Has your business run out of cash? Jo Haigh looks at your options.
You know the saying ‘sales are vanity, profit is sanity’? This little sentence should end with ‘but cash is absolutely essential’.
Businesses do not fail because they don't make profits (at least, not immediately), they fail because they run out of cash. Once it’s gone it’s gone!
If your cash wells have all but dried up, keeping what you have, and squeezing the last drops out of your assets, is more than desirable, it’s essential to survival.
So, first things first, are you fully exploiting your key assets of stock and debtors? In other words do you have optimum stock levels and are you collecting as promptly as possible?
Try this simple formula to work out what each day tied up in stock and debtors is worth to you. You may also like to check if you may just be paying too quickly. I call it the RIP ratio, so try ripping into your assets.
Sue Stockdale looks at how asking the right questions can change the focus of your employees and your business.
When was the last time that you were asked a great question? One that really made you stop and think, or that caused you to come up with new ideas or insights. It is likely that it was quite a long time ago, as my experience in day to day business is that powerful questions are rarely asked.
In Western society the focus is often more on finding the right answer, than asking the right question.
Dina Yuen, Founder, Asian-Fusion.com shares the five entrepreneurial lessons her father couldn't teach her, and which she learned the hard way.
I grew up in a family of three girl siblings, no brothers, and that’s exactly the way my Asian parents wanted it.
Defying millennia of beliefs and thought processes, my parents were and are a fascinating balance of modern progressives and traditionalists. They strongly believe in the nuclear family, providing a profound sense of love, commitment and closeness that in today’s generation may seem foreign or stifling. To me, my parents are the greatest blessing in my life. They gave openly of their love and constantly reinforced that we girls could and should achieve greatness and to never be intimidated by men.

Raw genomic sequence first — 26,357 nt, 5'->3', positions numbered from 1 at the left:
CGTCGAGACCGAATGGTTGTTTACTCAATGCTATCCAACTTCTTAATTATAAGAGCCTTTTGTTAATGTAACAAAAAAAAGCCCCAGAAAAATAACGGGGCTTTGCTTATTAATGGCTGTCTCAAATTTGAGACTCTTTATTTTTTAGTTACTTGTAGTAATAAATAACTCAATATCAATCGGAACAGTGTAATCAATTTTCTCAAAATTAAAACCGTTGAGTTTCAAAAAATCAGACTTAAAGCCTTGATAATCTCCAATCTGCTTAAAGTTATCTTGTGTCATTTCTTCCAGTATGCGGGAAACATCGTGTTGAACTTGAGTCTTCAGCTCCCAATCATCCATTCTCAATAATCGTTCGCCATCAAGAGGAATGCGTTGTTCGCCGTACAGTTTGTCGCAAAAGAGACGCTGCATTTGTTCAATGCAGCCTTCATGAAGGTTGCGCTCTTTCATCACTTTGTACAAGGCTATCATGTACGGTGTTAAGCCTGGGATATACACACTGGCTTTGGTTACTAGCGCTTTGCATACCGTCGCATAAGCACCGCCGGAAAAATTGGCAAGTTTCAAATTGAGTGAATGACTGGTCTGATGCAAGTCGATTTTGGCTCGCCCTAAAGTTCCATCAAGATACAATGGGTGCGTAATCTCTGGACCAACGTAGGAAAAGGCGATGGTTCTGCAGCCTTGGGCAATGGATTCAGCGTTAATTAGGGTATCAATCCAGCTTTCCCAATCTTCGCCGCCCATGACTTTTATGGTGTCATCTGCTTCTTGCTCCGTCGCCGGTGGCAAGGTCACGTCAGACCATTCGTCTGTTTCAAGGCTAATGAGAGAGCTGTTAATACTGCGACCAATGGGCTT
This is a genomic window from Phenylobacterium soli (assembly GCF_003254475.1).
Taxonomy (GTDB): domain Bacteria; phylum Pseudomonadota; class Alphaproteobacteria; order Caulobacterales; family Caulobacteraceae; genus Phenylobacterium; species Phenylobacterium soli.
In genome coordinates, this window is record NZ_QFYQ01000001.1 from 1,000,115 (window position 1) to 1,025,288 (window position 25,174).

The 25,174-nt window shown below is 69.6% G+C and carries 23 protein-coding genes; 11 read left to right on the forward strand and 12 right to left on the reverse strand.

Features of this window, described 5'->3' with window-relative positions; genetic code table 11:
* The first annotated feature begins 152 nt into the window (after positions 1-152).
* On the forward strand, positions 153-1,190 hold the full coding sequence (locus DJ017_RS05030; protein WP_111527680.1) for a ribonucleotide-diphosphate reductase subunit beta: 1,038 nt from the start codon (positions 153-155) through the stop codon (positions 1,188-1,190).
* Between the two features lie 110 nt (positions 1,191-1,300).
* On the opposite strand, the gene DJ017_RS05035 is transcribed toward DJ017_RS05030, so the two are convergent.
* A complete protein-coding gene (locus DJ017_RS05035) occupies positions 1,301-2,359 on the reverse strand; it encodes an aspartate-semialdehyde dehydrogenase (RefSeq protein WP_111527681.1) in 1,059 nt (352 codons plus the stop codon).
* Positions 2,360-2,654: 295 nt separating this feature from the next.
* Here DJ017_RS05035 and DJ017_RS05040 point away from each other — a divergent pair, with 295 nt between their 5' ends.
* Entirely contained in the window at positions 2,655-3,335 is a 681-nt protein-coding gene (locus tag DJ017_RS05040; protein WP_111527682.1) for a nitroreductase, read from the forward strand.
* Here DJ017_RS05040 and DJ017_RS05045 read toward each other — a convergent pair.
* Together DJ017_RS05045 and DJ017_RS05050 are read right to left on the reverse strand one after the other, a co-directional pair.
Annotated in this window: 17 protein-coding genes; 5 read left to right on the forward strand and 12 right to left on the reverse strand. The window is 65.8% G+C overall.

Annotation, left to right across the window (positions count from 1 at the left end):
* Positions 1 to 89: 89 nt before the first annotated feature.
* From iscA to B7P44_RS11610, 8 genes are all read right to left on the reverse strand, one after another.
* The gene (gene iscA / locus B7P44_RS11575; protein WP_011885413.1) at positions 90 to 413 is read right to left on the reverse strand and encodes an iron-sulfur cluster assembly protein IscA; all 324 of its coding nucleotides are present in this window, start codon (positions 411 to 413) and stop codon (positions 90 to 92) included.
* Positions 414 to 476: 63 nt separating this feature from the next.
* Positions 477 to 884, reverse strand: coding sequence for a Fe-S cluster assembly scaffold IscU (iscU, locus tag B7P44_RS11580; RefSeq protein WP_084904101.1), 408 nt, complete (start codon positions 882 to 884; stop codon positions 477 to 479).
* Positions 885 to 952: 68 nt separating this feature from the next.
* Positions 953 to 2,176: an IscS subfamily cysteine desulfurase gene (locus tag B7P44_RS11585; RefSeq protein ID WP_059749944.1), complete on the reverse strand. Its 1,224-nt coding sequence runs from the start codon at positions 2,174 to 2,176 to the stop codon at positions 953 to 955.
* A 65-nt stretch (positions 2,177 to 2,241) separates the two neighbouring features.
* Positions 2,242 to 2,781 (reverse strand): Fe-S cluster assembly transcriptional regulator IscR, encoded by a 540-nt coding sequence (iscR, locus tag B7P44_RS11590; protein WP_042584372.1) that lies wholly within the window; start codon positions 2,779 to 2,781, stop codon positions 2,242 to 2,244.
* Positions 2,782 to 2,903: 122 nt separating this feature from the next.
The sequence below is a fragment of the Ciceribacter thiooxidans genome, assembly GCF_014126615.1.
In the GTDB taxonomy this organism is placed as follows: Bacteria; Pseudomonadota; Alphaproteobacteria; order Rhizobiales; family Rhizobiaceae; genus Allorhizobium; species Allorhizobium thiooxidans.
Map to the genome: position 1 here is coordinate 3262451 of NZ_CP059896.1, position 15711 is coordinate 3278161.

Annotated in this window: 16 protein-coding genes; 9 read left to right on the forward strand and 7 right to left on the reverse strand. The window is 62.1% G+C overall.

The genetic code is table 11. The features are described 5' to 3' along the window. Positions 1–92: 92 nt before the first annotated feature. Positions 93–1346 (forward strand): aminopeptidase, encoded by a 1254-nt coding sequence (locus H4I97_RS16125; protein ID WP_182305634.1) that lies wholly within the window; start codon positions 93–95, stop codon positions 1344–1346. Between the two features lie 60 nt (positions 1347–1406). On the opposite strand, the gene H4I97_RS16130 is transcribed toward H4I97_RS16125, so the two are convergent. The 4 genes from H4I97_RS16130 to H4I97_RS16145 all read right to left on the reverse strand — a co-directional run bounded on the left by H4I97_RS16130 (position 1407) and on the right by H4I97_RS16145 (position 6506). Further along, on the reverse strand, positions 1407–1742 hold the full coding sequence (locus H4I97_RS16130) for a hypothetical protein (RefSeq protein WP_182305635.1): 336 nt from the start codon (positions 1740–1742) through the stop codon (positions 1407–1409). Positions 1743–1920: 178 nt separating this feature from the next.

Without my father’s encouragement to shadow his every step at his office during my pre-teen years, I may never have brought to fruition the innate entrepreneur in me.
The very idea that I could create something of value, that I could be my own boss, that I could build a huge company-these were instilled early on.
Emma Agese, Founder of Agese Oils counts down her top five tips for staying motivated against corporate giants.
5. Stay Diligent
Diligence can be defined as “giving the degree of care required for a specific task”. This however should not be mistaken for hard, laborious work. (The two are not the same). In basic words it is smart, persistent work.
For instance, a tree surgeon embarking on felling a large tree can go about it two ways. In one hand he has an axe and in a few hours of arduous and sweaty labour he might have succeeded in bringing it down. However in the other hand he has a chainsaw and, in a matter of minutes and maybe a few sweat drops, he could have the same tree crashing to the earth with far less force exerted from him and much greater precision and efficiency. This in my eyes is diligence.
Like a lot of entrepreneurs, are you constantly and frantically busy, running on coffee during the day and a few glasses of wine in the evenings, at networking events or to try relax at home after a hectic day? Alisa Burke looks at some small lifestyle changes which will make a real difference to your wellbeing.